Applications for two ODZ fuel stations withdrawn

Applications for two ODZ fuel stations withdrawn

applications for two odz fuel stations withdrawn - Applications for two ODZ fuel stations withdrawn

The Ħal Far application occupies 4,200 square metres and runs adjacent to a shooting range.

Updated Thursday 11.09am

Applications to build fuel stations on outside development zones near Ħal Far and Żabbar were withdrawn on Thursday, just before the Planning Authority was about to take a decision about them.

The applications had both been recommended for refusal, on grounds that the chosen sites are not eligible for new ‒ as opposed to relocated ‒ fuel stations, and the “excessive” amount of land they would take up.  

The Żabbar application, submitted back in 2010, would have taken up an area of agricultural land on Triq Villabate amounting to 3,700 square metres, above the maximum threshold of 3,000 square metres set by the Fuel Stations Policy, although the actual built-up area would have been smaller. 

The fuel station would have included a parking area, a commercial outlet, office space, industrial units and a garage. 

It ran into opposition from the Agriculture Directorate, Transport Malta and the former Environment Protection Directorate, the last describing the project as “upfront objectionable”. 

The directorate said the proposal was of significant concern as it would commit the entire site, part of a designated Area of Agricultural Importance, and currently subject to an enforcement notice for illegal works, to a development which it said was not acceptable on ODZ land. 

Meanwhile, the Ħal Far application, occupying a massive 4,200 square metres adjacent to a shooting range, similarly drew objections from environmental authorities as well as the Birżebbuġa local council and NGOs. 

No end in sight to long-promised review of planning policy

The Environment Protection Directorate said the proposal would create a precedent for further development along the arterial road, in an area which acts as an open gap between the Freeport and Ħal Far industrial estate.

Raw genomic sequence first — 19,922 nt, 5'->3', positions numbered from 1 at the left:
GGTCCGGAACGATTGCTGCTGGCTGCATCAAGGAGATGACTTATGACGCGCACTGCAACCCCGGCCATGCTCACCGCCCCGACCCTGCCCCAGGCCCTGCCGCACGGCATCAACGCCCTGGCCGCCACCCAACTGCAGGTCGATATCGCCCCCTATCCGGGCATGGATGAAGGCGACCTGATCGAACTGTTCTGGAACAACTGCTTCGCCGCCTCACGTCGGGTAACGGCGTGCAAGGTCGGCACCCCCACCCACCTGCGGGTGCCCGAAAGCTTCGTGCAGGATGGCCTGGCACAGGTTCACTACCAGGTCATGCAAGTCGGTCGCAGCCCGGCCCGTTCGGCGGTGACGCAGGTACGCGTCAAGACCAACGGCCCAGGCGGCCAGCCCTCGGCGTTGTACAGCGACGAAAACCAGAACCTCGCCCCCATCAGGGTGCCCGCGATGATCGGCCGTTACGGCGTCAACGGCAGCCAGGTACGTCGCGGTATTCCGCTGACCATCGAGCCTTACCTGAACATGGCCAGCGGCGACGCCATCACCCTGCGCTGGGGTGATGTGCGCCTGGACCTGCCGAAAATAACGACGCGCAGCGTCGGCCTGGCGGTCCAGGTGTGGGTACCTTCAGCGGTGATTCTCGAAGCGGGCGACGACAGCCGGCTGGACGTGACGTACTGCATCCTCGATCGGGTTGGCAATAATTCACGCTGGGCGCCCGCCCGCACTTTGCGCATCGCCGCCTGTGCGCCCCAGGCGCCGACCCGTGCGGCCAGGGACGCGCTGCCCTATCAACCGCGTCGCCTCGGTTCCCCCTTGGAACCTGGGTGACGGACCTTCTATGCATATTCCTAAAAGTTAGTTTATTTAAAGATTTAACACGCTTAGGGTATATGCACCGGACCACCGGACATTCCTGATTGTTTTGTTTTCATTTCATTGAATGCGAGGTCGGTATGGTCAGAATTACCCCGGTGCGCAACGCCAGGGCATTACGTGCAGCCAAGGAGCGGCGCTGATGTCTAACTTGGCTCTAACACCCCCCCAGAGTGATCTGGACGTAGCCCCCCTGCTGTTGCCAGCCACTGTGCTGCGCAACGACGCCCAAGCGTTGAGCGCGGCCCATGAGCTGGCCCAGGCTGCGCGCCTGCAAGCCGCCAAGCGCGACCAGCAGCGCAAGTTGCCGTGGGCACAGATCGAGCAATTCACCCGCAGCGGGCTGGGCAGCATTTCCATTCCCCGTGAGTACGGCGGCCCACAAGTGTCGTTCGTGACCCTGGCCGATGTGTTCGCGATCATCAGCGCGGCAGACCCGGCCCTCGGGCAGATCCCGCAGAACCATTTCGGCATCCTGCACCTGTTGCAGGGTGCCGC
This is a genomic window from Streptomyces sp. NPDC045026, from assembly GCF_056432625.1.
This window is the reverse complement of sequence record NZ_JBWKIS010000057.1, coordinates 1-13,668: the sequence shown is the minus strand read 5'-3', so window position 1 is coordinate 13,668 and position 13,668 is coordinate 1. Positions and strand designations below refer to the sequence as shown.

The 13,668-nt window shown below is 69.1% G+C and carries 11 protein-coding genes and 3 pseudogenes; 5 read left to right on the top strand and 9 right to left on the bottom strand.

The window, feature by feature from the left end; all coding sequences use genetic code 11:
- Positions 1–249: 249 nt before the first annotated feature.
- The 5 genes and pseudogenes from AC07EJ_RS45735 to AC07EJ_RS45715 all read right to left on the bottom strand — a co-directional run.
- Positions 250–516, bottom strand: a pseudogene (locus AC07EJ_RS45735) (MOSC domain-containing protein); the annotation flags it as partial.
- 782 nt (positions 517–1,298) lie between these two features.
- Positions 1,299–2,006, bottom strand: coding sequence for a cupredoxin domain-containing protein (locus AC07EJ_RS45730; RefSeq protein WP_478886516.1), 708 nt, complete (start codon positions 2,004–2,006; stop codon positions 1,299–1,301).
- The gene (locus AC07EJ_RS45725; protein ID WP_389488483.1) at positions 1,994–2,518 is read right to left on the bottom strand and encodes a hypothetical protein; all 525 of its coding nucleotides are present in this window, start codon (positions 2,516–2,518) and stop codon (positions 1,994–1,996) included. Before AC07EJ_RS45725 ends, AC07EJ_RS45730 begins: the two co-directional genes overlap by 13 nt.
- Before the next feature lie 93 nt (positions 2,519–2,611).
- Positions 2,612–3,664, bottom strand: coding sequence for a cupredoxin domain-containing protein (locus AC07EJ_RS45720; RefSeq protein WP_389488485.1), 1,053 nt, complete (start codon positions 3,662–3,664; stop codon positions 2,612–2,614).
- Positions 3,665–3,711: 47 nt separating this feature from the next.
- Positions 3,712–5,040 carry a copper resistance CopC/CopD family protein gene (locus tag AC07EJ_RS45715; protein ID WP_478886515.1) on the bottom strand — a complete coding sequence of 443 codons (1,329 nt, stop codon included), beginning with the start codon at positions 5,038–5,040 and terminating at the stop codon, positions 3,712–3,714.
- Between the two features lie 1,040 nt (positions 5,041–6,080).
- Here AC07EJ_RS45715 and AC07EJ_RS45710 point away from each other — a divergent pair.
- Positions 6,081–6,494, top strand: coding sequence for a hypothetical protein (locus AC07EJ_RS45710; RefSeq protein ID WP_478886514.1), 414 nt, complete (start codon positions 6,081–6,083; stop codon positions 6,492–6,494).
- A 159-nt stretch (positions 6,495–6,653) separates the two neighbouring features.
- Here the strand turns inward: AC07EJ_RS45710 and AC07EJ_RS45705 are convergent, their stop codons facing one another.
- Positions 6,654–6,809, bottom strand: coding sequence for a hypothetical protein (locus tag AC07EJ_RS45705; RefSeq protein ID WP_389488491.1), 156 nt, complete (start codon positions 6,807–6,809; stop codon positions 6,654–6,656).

Din L-Art Ħelwa and Nature Trust had also objected to the continued uptake of virgin land for the building of fuel stations.

Lawyers representing the developer of the Ħal Far site asked for a reassessment as the applicant had submitted new plans indicating that a kerbside fuel station in Victoria (Gozo) would be decommissioned, making this case a relocation. The PA board, however, board ruled that such a change could not be made at this stage and that the application would have to be resubmitted. The applicant withdrew the case before a vote could be taken. 

The two applications were set to be the seventh and eighth decided on since the Fuel Stations Policy review was announced in January 2018. Two have been approved, one a renewal, while four were rejected. 

Several new applications have also been submitted in the same time, which will all eventually be assessed under the existing policy. 

There has been no word on the review since the Environment and Resources Authority (ERA) presented its proposals for a new, more restrictive, policy last April. 

In an interview with The Sunday Times of Malta, planning Minister Ian Borg suggested that the revised policy would still allow relocated fuel stations to be built on ODZ land, barring only entirely new facilities.

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